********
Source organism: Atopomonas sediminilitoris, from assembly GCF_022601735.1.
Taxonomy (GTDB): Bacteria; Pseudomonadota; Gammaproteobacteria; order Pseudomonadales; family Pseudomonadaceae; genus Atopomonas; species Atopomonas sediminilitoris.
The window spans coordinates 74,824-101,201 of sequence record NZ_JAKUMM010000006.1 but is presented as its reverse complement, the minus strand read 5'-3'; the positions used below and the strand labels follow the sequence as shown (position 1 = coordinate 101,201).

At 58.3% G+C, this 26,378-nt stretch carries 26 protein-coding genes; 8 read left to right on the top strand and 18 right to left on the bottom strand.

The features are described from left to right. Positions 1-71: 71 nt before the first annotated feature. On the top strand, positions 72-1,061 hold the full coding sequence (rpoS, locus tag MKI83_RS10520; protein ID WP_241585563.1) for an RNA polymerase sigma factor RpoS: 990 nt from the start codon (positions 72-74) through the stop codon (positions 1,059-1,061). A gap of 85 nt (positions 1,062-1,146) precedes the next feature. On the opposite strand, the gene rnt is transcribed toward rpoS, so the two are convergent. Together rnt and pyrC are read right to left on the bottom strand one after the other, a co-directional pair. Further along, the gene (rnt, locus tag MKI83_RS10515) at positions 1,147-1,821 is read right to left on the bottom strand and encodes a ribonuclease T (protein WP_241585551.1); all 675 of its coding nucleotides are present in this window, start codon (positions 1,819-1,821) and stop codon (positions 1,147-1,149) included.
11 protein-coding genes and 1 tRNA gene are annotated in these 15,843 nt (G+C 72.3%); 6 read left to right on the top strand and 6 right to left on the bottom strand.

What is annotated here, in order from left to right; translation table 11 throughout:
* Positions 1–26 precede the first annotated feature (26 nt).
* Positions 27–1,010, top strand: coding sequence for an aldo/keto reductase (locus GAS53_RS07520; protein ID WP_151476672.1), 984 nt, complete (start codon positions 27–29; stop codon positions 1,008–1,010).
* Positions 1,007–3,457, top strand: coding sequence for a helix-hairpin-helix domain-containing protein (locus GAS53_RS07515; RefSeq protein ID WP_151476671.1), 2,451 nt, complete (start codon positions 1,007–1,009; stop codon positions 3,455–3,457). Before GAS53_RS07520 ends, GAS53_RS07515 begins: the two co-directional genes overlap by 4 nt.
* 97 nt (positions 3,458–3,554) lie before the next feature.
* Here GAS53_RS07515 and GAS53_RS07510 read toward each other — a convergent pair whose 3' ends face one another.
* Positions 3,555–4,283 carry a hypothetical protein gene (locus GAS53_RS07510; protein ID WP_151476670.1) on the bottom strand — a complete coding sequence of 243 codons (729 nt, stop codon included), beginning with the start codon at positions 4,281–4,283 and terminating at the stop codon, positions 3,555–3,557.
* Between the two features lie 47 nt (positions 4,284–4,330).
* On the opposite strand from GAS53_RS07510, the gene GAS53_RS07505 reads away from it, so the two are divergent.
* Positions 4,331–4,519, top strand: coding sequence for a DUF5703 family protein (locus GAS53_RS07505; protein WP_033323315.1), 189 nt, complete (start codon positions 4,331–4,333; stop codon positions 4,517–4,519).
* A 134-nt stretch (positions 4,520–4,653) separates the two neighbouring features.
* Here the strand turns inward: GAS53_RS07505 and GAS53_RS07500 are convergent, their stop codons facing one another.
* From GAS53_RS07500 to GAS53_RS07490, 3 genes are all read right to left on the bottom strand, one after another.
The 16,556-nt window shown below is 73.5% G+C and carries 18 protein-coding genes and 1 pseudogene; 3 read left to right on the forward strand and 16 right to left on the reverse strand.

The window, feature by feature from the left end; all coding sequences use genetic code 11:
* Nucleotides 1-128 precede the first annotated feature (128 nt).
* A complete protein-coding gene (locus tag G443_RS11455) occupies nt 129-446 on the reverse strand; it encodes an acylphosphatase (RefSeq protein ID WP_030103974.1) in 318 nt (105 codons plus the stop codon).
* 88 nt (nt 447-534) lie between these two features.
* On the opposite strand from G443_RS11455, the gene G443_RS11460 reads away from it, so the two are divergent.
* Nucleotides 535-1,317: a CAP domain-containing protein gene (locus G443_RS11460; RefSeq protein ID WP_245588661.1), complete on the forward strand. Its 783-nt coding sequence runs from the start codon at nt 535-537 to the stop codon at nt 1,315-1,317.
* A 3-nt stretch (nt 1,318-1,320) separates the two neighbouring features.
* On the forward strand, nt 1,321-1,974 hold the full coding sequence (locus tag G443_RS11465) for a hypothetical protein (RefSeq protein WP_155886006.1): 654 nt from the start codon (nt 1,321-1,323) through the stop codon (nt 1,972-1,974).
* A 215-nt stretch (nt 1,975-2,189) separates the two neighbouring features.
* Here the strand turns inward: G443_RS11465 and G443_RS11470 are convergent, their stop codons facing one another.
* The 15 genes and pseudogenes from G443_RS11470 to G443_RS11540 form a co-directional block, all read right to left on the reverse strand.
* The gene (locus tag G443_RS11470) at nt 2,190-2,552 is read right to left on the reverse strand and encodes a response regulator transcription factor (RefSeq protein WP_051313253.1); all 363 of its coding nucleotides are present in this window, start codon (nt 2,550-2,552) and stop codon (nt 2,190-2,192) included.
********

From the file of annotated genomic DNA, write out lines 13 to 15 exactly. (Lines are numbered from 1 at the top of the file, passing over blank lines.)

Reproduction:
* Positions 3,555–4,283 carry a hypothetical protein gene (locus GAS53_RS07510; protein ID WP_151476670.1) on the bottom strand — a complete coding sequence of 243 codons (729 nt, stop codon included), beginning with the start codon at positions 4,281–4,283 and terminating at the stop codon, positions 3,555–3,557.
* Between the two features lie 47 nt (positions 4,284–4,330).
* On the opposite strand from GAS53_RS07510, the gene GAS53_RS07505 reads away from it, so the two are divergent.